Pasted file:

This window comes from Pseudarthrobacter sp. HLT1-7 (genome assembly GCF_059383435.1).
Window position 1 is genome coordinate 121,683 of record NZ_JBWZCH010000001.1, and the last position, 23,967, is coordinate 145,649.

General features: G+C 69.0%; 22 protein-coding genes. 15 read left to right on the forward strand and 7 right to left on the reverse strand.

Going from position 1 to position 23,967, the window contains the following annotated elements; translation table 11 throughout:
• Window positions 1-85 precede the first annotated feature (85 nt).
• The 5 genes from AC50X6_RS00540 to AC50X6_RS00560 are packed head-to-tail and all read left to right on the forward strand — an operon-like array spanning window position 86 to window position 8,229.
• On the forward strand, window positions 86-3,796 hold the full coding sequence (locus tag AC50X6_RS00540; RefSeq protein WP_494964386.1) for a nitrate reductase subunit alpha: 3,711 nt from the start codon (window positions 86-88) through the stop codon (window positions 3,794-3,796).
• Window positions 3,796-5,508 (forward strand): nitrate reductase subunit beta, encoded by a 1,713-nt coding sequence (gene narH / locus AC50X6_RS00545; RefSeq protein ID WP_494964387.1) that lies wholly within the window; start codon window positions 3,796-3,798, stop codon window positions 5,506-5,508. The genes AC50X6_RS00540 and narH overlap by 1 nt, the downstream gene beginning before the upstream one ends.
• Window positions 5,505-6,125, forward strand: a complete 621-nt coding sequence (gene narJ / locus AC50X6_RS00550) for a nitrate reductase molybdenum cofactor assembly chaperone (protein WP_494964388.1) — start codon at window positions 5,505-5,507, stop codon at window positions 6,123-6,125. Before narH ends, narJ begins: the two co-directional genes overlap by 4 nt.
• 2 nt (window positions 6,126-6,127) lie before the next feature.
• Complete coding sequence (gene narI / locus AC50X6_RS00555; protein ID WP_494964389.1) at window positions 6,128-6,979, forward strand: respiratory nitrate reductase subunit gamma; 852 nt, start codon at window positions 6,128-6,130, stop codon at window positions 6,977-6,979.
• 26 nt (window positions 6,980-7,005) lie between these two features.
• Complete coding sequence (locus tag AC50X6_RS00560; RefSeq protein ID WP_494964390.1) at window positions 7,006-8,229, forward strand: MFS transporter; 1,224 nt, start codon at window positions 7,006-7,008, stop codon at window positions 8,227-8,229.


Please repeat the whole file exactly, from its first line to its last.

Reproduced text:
This window comes from Pseudarthrobacter sp. HLT1-7 (genome assembly GCF_059383435.1).
Window position 1 is genome coordinate 121,683 of record NZ_JBWZCH010000001.1, and the last position, 23,967, is coordinate 145,649.

General features: G+C 69.0%; 22 protein-coding genes. 15 read left to right on the forward strand and 7 right to left on the reverse strand.

Going from position 1 to position 23,967, the window contains the following annotated elements; translation table 11 throughout:
• Window positions 1-85 precede the first annotated feature (85 nt).
• The 5 genes from AC50X6_RS00540 to AC50X6_RS00560 are packed head-to-tail and all read left to right on the forward strand — an operon-like array spanning window position 86 to window position 8,229.
• On the forward strand, window positions 86-3,796 hold the full coding sequence (locus tag AC50X6_RS00540; RefSeq protein WP_494964386.1) for a nitrate reductase subunit alpha: 3,711 nt from the start codon (window positions 86-88) through the stop codon (window positions 3,794-3,796).
• Window positions 3,796-5,508 (forward strand): nitrate reductase subunit beta, encoded by a 1,713-nt coding sequence (gene narH / locus AC50X6_RS00545; RefSeq protein ID WP_494964387.1) that lies wholly within the window; start codon window positions 3,796-3,798, stop codon window positions 5,506-5,508. The genes AC50X6_RS00540 and narH overlap by 1 nt, the downstream gene beginning before the upstream one ends.
• Window positions 5,505-6,125, forward strand: a complete 621-nt coding sequence (gene narJ / locus AC50X6_RS00550) for a nitrate reductase molybdenum cofactor assembly chaperone (protein WP_494964388.1) — start codon at window positions 5,505-5,507, stop codon at window positions 6,123-6,125. Before narH ends, narJ begins: the two co-directional genes overlap by 4 nt.
• 2 nt (window positions 6,126-6,127) lie before the next feature.
• Complete coding sequence (gene narI / locus AC50X6_RS00555; protein ID WP_494964389.1) at window positions 6,128-6,979, forward strand: respiratory nitrate reductase subunit gamma; 852 nt, start codon at window positions 6,128-6,130, stop codon at window positions 6,977-6,979.
• 26 nt (window positions 6,980-7,005) lie between these two features.
• Complete coding sequence (locus tag AC50X6_RS00560; RefSeq protein ID WP_494964390.1) at window positions 7,006-8,229, forward strand: MFS transporter; 1,224 nt, start codon at window positions 7,006-7,008, stop codon at window positions 8,227-8,229.